Binah | KALW


Golden State Warriors basketball player, tech-investor and philanthropist Andre Iguodala shares his personal story at the intersections of class, race and sportsmanship. His new memoir is The Sixth Man.

Binah: Philip Levine

Jul 4, 2019
Brian Kaufman/Detroit Free Press

Former US Poet Laureate from 2011 to 2012 Philip Levine depicts the reality of blue collar work and workers in order “to find a voice for the voiceless,” informed by his work experience in the automotive manufacturing plants during the 1950s.

Cultural critic Susie Linfield discusses how twentieth-century intellectuals struggled with Zionism, and how the contemporary Left has become focused on anti-Zionism while Israel itself has moved rightward.

Art critic and historian Hal Foster and SFMOMA senior curator Gary Garrels examine the life and work of San Francisco-born sculptor Richard Serra, whose site-specific steel structures can be seen throughout the Bay Area.

Noah Fecks/Tablet

Alana Newhouse and Sue Fishkoff offer contemporary and historical examinations of Jewish foods.

Brigitte Lacombe

Writer Julie Orringer shares the true story of American journalist Varian Fry’s extraordinary rescue of Jewish artists and writers threatened by the Nazis.

Lizzie Post, great-great granddaughter of Emily Post and Co-President of the Emily Post Institute, explores the wide world of legalized weed and navigates the social etiquette surrounding pot today.

Binah: David Brooks

May 23, 2019
Howard Schatz

New York Times op-ed columnist David Brooks talks about moving from material gain to spiritual satisfaction, to focus on building character rather than attaining status. His new book is The Second Mountain: The Quest for a Moral Life.

Legendary investigative journalist Bob Woodward discusses his reporting from Nixon to Trump and the challenges faced by the press, the presidency and American democracy. His latest book is Fear: Trump in the White House.

Tarina Westlund

On today’s edition of Binah, the Portland Cello Project performs Radiohead’s now classic dystopian opus OK Computer.

Hear the Portland Cello Project today at noon, here on KALW 91.7 FM.


Karen Coppock of Home Match SF and Wendi Burkhardt of Silvernest highlight their services providing shared housing alternatives. 

Social psychologist Jennifer Eberhardt studies the psychological associations between race and crime, and uncovers disparities in our institutions and our perceptions.

The chef and business partner of San Francisco’s premiere Chamorro and Guamanian pop-up restaurant, talk about bringing a culinary piece of their native Guam to San Francisco.

Philosopher, activist and filmmaker Bernard-Henri Lévy warns of the perils of America abdicating its leadership role on the world stage, and gives his impassioned plea for moral courage and clear thinking in these dark times.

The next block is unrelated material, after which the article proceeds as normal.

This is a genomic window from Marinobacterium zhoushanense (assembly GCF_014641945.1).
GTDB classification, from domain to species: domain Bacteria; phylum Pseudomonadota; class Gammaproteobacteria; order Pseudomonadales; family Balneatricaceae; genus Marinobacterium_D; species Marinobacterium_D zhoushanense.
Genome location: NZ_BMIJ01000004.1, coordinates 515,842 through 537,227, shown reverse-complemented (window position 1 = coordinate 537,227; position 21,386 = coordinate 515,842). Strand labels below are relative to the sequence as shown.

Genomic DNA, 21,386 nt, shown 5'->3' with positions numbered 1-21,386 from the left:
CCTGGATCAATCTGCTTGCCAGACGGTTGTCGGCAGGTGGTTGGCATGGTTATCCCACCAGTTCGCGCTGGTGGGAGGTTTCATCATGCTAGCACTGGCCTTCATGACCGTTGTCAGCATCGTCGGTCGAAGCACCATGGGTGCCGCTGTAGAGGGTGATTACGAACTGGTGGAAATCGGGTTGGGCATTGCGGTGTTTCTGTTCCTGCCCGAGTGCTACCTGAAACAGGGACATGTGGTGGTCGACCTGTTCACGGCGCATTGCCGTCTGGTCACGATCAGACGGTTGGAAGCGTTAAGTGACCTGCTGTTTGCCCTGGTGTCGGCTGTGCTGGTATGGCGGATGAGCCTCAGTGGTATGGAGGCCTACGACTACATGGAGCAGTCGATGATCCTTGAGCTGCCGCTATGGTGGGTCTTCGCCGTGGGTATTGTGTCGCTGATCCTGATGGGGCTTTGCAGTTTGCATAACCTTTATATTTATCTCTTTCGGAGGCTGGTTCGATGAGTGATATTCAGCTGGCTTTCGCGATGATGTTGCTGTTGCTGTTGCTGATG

Former editors Sara Colm and Rob Waters and former reporters Chanthanom Ounkeo and Dennis Conkin for The Tenderloin Times discuss the collective power of the publication and its lasting impact on our city. The moderator is Joe Wilson, Executive Director of Hospitality House.

Musician Marky Ramone, the last surviving member of the classic lineup of the Ramones, shares stories of his life and career, as well as tales behind the Ramones’ iconic music.

Former Starbucks chairman and CEO Howard Schultz shares his personal story and his vision for positive social change and mutual responsibility.

Playwright Young Jean Lee deconstructs topics like race, class, feminism, and religion through storytelling approaches that defy tradition and expectations.

Binah: Robert Reich

Feb 21, 2019
Delaney Inamine

Political commentator, professor and author Robert Reich argues that societies undergo both virtuous and vicious cycles, and that the vicious cycle the US is now undergoing can and must be reversed.

Tracy K. Smith, Poet Laureate of the United States, talks about traveling the country on a quest to bring poetry to people living in rural America.

Rabbi Anne Brener uses Kabbalistic and psychotherapeutic concepts to reframe our understanding of the stages of grief.

Binah: Steven Pinker

Jan 31, 2019

Cognitive psychologist and science writer Steven Pinker defends the idea that reason drives history forward, and that the principles of science and humanism are directly enhancing the quality of life for everyone.

Chef and photographer Magnus Nilsson, who is head chef at the restaurant Fäviken in Sweden, shares his explorations of the rich food traditions and landscapes of the Nordic region.

Mortified is a cultural phenomenon where adults relive their awkward adolescence by reading their teen diaries, poems, letters and more in front of total strangers. Part comedy, part theater, part therapy, participants range from professional performers to amateurs. Since its inception 13 years ago, Mortified has expanded from a stage show to a documentary movie, a Sundance TV series, a Netflix series and several books.

Binah: Marita Grudzen and Amos Oz

Jan 10, 2019

Marita Grudzen, Deputy Director of the Stanford Geriatric Education Center, talks about fostering meaningful connections and healing rituals with those who are terminally ill.

Binah: Robert Alter

Jan 3, 2019

Biblical scholar Robert Alter discusses his landmark achievement—ten years in the making—of the first single-author literary translation of the complete Hebrew Bible.

Accomplished actor, producer, director—and former President of the Academy of Magical Arts—Neil Patrick Harris shares the second book in the New York Times bestselling series The Magic Misfits.

Historian Jane Sherron de Hart discusses how Supreme Court Justice Ruth Bader Ginsburg became a trailblazer for gender equality and what shaped her passion for justice and jurisprudence.